TUESDAY, Jan. 10 (HealthDay News) -- Unlike the cigarette habit, occasional pot smoking does not seem to trigger declines in lung function that could lead to breathing problems, a new 20-year study suggests.
"Tobacco takes you down that road toward breathlessness, but low to moderate levels of marijuana don't," said study co-author Dr. Stefan Kertesz.
But there were limits to the study. For example, the findings do not indicate whether occasional (two or three joints a month) pot smokers face a higher risk of lung diseases such as cancer.
Nevertheless, the research should fuel the ongoing debate over medical marijuana, which critics say is too hazardous to serve as a drug to treat conditions such as pain.
It is clear that marijuana smoke irritates the lungs, causing coughing and sputum production, and addiction to marijuana obviously causes problems, noted Kertesz, an associate professor at the University of Alabama at Birmingham. However, as with alcohol and other drugs, the question of harm becomes more ambiguous when it comes to more occasional users who aren't addicted, he said.
"What about the adults who use three joints of marijuana a month for many years?" he said. "Clarifying that is actually quite difficult."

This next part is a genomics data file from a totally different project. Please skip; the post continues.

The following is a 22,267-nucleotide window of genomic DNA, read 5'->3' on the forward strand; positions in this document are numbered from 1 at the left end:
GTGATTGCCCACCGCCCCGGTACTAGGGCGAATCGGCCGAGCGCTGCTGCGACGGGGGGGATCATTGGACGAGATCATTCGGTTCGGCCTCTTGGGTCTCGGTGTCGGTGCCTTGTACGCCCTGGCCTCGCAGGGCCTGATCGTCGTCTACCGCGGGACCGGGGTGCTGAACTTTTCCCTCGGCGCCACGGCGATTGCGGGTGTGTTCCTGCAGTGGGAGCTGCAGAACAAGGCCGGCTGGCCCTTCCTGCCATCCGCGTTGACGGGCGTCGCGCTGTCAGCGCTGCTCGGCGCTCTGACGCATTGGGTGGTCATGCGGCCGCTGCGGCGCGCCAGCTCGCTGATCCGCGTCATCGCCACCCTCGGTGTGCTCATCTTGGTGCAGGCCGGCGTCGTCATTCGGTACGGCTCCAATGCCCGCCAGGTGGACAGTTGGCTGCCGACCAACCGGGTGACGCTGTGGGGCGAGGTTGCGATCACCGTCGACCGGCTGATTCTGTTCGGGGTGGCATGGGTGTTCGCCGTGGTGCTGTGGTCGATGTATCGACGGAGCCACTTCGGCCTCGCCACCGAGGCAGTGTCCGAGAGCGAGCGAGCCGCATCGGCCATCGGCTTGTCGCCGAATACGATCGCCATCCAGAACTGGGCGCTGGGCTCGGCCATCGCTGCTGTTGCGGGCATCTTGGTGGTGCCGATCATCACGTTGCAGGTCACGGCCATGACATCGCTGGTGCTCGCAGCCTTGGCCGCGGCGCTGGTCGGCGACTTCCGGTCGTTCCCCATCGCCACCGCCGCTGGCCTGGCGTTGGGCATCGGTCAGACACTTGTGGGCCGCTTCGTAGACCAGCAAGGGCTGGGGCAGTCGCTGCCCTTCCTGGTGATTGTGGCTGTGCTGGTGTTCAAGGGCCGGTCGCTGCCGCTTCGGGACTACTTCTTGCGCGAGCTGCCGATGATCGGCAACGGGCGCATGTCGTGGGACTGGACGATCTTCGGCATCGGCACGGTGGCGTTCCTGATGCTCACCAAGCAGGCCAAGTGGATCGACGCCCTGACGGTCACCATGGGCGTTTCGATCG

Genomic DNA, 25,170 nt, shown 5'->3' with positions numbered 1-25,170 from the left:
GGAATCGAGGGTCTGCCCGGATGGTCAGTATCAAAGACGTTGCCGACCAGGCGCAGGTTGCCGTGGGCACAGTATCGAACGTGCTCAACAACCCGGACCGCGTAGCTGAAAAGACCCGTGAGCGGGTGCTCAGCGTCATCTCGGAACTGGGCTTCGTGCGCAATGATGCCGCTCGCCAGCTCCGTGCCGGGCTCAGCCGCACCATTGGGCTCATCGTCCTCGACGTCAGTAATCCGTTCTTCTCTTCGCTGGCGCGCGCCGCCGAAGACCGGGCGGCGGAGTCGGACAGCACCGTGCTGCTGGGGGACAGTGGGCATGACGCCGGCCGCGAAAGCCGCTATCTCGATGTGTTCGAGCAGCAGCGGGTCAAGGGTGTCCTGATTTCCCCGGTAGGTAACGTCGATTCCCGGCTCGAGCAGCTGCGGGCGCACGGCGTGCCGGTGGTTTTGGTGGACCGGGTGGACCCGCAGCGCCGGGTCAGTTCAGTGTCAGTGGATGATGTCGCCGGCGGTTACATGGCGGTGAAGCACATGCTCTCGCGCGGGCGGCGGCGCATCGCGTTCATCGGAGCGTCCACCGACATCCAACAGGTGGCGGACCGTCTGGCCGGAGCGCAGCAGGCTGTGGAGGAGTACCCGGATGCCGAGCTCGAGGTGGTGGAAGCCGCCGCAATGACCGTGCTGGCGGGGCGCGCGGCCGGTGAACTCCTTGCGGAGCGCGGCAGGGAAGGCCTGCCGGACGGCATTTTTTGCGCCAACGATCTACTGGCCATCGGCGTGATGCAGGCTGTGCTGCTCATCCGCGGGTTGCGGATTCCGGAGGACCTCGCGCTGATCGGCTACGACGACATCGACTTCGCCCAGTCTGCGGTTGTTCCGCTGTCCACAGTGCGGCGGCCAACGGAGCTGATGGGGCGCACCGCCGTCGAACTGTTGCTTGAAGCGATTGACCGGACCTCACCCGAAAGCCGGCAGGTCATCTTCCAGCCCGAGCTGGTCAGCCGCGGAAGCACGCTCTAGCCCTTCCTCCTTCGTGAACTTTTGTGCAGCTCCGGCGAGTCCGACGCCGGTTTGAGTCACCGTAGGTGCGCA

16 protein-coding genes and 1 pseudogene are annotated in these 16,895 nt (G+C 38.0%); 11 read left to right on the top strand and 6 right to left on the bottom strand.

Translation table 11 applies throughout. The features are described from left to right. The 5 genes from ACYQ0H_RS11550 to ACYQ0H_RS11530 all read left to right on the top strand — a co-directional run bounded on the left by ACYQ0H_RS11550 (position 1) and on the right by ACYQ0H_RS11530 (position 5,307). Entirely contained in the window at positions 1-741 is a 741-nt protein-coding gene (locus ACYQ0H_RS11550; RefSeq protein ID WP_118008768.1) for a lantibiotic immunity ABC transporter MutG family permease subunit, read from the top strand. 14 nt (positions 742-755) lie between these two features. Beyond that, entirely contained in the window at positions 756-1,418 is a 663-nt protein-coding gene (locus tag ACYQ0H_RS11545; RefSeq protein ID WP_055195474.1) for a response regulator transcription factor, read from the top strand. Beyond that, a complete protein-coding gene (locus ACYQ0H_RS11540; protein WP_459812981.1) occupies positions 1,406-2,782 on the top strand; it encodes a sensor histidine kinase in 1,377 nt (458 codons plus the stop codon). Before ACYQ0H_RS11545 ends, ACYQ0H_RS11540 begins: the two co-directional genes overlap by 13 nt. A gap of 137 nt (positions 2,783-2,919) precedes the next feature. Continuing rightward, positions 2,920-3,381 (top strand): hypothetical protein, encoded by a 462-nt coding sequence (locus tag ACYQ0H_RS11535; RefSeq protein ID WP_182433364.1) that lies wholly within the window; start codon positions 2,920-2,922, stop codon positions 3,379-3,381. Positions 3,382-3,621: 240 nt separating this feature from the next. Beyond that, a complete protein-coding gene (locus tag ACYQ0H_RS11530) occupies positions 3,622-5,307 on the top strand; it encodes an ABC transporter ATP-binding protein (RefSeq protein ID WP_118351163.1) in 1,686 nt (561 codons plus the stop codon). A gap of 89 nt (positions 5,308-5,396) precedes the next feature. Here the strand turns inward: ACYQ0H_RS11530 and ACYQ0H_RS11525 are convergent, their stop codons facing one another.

In the new study, researchers examined the findings of a study, which began in 1985, of more than 5,100 people aged 18-30 from Oakland, Calif.; Chicago; Minneapolis; and Birmingham, Ala. Every few years over two decades, the participants took lung tests that measured their lung function through their ability to blow hard into a tube.
The typical tobacco user smoked eight to nine cigarettes a day, while the marijuana users in the study smoked about two to three times over the past 30 days. "That's really different from ['pothead' film icons] Cheech and Chong," he said. "Americans who smoke marijuana typically don't smoke it every day."
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